Here's Why Gold-Infused Skincare May Not Be Worth The Hype

All that glitters is not gold.

We've recently noticed more and more editors and bloggers singing the praises of gold-infused skincare. Yes, we're talking real, 24-carat gold.

Skincare manufacturer Peter Thomas Roth has already established a cult following thanks to its 24K Gold collection, which includes a mask, cleansing butter and gel eye patches. Other cosmetics brands such as Rodial, Chantecaille and La Prairie also offer gold-infused products costing upwards of $700. But are they worth it?

Gold-infused skincare does boast promising skincare benefits. However, there are other effective antioxidants.
robertprzybysz via Getty Images
Gold-infused skincare does boast promising skincare benefits. However, there are other effective antioxidants.

The bottom line: gold is an antioxidant and has anti-inflammatory properties. According to Tabasum Mir, a skincare physician in cosmetic dermatology and cosmetic laser surgery, the metal can calm acne inflammation, reduce skin redness and protect against free radicals that lead to wrinkles and sun damage.

Because gold isn't soluble, Mir says the risk of applying topical treatments that contain nano gold or gold flakes is low. With that in mind, you should definitely pay close attention to all the ingredients that are listed on the label -- Mir warns that additives may cause an allergic reaction, other than the gold itself.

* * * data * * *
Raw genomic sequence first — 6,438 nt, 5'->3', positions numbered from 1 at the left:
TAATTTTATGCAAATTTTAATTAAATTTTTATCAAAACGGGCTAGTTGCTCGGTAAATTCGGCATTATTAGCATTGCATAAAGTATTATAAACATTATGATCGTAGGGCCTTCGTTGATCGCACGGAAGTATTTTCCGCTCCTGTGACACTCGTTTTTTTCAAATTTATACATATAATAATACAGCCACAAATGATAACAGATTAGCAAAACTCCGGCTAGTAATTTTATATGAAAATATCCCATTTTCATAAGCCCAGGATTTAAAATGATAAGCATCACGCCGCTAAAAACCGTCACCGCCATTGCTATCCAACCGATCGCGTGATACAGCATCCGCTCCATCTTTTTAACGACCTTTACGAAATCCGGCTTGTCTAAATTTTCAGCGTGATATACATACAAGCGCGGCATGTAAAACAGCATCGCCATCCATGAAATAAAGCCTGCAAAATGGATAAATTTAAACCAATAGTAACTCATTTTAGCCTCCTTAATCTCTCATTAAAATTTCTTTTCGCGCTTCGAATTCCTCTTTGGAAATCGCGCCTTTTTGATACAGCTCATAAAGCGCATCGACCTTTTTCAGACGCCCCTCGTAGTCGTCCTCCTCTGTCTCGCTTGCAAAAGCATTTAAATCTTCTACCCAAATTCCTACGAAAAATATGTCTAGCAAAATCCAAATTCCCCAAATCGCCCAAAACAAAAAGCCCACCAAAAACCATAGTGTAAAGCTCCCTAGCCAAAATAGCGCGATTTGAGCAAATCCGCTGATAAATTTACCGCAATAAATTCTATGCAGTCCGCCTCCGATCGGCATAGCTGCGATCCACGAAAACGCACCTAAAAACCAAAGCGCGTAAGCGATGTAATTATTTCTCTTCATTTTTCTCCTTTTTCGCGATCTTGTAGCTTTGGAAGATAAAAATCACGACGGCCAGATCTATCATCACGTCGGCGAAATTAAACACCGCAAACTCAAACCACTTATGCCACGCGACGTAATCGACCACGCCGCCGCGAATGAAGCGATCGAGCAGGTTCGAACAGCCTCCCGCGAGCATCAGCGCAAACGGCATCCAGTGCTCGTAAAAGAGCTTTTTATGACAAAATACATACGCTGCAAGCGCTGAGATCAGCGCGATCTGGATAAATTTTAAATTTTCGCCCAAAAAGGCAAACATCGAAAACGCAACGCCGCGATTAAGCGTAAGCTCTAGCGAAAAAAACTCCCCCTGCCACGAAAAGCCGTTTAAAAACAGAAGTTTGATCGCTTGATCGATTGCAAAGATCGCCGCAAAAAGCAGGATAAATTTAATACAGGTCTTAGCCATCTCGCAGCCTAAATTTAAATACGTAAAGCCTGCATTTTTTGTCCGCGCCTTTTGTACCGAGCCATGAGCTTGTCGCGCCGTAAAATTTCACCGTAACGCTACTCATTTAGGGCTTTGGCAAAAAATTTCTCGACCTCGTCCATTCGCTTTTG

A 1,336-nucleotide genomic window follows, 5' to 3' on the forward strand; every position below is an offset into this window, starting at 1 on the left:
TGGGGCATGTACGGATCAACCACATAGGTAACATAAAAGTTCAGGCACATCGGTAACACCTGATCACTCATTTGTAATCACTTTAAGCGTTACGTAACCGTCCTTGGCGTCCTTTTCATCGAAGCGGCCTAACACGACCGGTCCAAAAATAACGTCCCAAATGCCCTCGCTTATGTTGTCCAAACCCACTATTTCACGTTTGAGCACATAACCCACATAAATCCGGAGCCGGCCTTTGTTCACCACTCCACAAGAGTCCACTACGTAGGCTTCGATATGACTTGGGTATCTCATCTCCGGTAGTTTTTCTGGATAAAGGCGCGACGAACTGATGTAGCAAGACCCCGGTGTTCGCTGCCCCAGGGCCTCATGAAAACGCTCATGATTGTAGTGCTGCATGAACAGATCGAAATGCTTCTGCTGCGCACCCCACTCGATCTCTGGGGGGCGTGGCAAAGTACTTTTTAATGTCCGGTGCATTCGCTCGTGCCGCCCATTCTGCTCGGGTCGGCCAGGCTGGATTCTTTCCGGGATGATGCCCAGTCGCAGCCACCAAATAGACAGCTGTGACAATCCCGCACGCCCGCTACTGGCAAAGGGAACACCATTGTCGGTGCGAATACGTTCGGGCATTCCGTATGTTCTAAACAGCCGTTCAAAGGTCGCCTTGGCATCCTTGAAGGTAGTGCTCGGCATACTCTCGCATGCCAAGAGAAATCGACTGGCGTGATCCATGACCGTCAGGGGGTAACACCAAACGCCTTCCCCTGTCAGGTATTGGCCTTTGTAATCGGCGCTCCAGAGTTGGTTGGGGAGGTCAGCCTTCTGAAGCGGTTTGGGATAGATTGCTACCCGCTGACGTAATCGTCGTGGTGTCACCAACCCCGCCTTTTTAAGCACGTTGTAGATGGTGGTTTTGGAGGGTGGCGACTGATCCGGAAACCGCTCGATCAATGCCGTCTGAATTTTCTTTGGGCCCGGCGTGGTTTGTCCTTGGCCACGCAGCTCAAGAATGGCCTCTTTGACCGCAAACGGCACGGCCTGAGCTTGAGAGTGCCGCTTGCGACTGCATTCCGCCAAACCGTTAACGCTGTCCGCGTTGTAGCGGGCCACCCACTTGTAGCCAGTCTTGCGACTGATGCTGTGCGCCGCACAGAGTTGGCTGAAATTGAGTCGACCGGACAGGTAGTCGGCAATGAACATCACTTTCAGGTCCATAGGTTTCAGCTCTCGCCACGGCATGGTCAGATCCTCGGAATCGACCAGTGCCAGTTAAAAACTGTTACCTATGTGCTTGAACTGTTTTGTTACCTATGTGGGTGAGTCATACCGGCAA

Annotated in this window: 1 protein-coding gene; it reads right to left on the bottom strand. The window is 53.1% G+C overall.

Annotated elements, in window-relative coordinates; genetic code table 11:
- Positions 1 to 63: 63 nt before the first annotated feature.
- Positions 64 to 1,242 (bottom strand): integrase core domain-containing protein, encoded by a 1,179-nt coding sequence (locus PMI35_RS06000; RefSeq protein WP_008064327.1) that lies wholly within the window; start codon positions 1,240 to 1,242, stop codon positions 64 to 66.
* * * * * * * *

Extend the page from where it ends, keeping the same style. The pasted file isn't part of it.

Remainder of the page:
But Mir doesn't believe scientific research exists that concludes the properties in gold are superior to any one other antioxidant. "I think the reason why the cache has increased in so many years is that it's just a visual business," says Mir. "Skincare containing gold is really pretty, am I right?"

If you're using a moisturizer, serum or under-eye cream that has gold in it, Mir points out that it'll definitely make your complexion look more tinted or highlighted. She explains, "It's like a filter, almost. But that's more of the cosmetic part than the actual gold working."

Mir's final words of advice: don't go crazy with pricing. "Just because something has gold in it, doesn't mean it is valuable. Nothing is wrong with using gold, but it could just make the cream feel more cosmetic," she says.

There are plenty of other antioxidant options out there that are effective, according to Mir. And you don't have to spend lots of money. She recommends resveratrol, green tea, white grape seed, vitamin C and emblica. But when making any changes to your skincare regimen, you should first seek the expertise of a dermatologist.

Still fancy gold-infused skincare? Shop our editors' picks below.

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